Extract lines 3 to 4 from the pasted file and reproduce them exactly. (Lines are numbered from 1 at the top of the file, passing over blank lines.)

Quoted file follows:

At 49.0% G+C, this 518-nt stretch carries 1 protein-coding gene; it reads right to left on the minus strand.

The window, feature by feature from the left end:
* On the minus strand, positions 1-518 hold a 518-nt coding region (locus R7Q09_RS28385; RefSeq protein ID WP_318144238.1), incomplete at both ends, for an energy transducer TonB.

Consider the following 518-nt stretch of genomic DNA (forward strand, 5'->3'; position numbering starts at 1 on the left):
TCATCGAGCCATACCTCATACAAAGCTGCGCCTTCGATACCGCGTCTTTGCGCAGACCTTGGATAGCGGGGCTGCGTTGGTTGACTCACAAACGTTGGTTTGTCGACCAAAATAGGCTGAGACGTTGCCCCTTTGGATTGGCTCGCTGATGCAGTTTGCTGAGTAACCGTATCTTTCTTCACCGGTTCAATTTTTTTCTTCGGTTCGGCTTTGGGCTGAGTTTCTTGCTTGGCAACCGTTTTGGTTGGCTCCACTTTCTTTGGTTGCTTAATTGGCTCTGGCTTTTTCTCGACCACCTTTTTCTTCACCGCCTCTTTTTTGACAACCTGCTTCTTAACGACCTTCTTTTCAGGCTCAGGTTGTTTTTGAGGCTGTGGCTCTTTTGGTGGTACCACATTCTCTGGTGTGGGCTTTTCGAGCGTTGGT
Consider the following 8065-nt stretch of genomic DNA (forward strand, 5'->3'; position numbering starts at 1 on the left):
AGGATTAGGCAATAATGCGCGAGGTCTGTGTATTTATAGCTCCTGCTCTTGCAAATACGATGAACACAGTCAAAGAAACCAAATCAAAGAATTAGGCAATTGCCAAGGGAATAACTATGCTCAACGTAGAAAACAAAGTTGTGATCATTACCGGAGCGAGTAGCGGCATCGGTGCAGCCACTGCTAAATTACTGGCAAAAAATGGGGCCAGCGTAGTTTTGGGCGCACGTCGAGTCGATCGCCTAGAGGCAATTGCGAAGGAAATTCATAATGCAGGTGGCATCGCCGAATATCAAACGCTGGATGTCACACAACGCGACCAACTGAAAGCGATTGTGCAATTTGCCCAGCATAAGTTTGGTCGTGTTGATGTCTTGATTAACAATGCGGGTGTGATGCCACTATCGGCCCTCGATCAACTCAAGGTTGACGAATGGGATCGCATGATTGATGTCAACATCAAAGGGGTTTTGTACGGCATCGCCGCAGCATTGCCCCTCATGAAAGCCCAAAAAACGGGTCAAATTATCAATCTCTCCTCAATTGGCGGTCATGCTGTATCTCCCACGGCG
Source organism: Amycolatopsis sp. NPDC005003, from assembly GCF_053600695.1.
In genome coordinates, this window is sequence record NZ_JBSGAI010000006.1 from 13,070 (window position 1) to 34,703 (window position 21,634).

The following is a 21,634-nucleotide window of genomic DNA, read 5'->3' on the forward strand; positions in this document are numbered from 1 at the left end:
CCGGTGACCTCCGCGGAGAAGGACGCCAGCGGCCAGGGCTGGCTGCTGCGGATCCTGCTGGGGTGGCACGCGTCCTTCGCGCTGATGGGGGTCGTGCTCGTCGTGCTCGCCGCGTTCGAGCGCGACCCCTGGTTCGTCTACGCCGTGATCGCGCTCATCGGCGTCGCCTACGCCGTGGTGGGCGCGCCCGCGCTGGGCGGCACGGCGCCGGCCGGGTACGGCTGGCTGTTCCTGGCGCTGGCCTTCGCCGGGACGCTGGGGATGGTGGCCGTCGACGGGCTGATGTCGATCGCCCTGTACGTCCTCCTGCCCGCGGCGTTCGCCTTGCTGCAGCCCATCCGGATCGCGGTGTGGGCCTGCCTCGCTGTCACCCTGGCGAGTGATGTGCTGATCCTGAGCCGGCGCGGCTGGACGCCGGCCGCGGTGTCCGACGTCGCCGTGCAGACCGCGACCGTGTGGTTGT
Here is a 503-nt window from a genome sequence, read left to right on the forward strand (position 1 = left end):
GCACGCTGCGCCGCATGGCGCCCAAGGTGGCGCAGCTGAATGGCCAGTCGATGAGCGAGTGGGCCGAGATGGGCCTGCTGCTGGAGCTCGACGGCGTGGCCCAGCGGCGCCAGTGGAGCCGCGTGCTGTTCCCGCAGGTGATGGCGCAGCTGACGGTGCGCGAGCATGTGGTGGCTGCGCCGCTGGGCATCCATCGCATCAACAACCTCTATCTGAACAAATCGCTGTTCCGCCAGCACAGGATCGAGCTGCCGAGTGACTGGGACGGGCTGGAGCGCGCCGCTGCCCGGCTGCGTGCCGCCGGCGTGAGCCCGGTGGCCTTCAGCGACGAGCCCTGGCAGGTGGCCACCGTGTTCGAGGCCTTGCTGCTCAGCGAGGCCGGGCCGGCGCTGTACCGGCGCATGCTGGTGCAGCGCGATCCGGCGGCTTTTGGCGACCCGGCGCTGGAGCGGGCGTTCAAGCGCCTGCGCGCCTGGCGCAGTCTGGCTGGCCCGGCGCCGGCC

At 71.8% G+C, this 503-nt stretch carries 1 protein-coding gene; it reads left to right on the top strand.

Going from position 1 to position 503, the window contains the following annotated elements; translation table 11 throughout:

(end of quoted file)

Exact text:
* On the minus strand, positions 1-518 hold a 518-nt coding region (locus R7Q09_RS28385; RefSeq protein ID WP_318144238.1), incomplete at both ends, for an energy transducer TonB.

Consider the following 518-nt stretch of genomic DNA (forward strand, 5'->3'; position numbering starts at 1 on the left):